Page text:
James Franco, while starring in a Broadway play, directed an Off-Broadway play, because James Franco. So how did he do? The verdict: not so great, though it's not entirely his fault. 

Critics evaluating the play, Robert Boswell's The Long Shrift, don't put all the blame on first-time stage director Franco, liberally taking jabs at the actors and the playwright. The play, which runs through August 23 at Rattlestick Playwrights Theater, concerns the character of 28-year-old Richard (played by Scott Haze, a regular in Franco's films) returning to his high school reunion after getting out of prison for the rape of a classmate, who has now recanted. David Rooney of The Hollywood Reporter called the play an "emotionally bogus wannabe Sam Shepard effort, which basically teaches us that all men have the capacity for violence while all women are prone to lapses of hysterical finger-pointing and manipulation." 

Rooney argues that the "stand-and-deliver approach of Franco's staging does nothing to alleviate the talky drama's static nature or disguise its wonky construction." While New York's Jesse Green gives Franco credit for devoting some of his attention to "serious theater," he argues that "Franco’s production keeps it stalling. The pace of the 100-minute play is generally lugubrious, except when it’s slower."  And though contending that he "elicits emotionally vivid performances" from the cast, Alexis Soloski of the New York Times writes that the "rhythms of the first scene are a mess, a section at the reunion too sensational (as are Richie’s prison tats), and many of the lines sound downright weird in the actors’ mouths." Robert Hofler of The Wrap says that Franco weirdly directs for comedy in the drama; that he "goes for a few laughs that only expose the story's flaws.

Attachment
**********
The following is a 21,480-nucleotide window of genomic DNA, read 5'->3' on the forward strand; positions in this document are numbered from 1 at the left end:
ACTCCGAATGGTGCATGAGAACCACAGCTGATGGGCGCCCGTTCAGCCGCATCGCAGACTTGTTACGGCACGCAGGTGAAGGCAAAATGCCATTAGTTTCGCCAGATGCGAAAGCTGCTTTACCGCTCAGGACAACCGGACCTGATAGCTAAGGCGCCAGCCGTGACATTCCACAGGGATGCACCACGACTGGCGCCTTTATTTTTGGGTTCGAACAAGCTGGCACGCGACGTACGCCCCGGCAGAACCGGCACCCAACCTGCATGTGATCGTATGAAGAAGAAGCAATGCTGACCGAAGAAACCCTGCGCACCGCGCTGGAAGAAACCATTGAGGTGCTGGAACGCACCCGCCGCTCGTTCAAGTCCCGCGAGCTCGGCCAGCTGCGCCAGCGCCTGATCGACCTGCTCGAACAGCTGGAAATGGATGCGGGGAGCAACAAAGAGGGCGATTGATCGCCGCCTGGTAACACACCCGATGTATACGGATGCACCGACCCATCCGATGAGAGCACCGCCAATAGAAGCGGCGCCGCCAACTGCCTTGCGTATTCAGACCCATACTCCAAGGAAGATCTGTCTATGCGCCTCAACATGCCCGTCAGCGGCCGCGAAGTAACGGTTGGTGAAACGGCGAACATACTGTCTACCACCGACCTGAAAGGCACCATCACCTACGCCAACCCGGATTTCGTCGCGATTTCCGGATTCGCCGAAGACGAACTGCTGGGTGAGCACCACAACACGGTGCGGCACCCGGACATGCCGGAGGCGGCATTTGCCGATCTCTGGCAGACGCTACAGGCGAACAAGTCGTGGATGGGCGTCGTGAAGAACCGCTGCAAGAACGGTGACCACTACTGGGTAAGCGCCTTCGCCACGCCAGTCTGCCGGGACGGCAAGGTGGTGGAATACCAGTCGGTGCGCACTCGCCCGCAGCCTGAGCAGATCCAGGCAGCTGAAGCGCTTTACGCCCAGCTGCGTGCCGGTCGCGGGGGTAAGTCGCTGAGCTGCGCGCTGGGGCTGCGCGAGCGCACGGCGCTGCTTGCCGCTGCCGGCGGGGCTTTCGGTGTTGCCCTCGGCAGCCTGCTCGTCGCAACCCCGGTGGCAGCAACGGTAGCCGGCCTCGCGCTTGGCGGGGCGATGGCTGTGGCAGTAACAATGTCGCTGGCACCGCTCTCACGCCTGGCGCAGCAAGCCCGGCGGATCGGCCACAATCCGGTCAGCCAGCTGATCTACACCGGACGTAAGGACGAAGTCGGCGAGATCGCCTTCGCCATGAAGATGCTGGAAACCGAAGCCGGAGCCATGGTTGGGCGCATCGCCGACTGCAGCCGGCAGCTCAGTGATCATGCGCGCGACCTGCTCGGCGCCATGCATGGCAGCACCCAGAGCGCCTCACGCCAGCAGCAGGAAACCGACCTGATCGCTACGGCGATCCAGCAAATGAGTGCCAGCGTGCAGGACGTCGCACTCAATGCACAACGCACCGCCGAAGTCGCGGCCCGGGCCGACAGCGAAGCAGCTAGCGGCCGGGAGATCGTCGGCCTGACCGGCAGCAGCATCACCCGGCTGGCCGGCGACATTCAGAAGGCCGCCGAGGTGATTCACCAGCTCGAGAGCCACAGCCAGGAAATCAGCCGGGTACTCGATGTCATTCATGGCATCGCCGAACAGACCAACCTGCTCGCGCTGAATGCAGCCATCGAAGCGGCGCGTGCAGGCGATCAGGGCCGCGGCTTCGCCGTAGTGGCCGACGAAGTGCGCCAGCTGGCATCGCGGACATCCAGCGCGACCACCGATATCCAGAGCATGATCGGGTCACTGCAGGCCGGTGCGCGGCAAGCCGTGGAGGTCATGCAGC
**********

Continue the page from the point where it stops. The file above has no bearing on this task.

So things didn't go that well for Franco this time around. At least he has acting/writing/directing movies/painting/teaching/studying/selfie-taking to fall back on.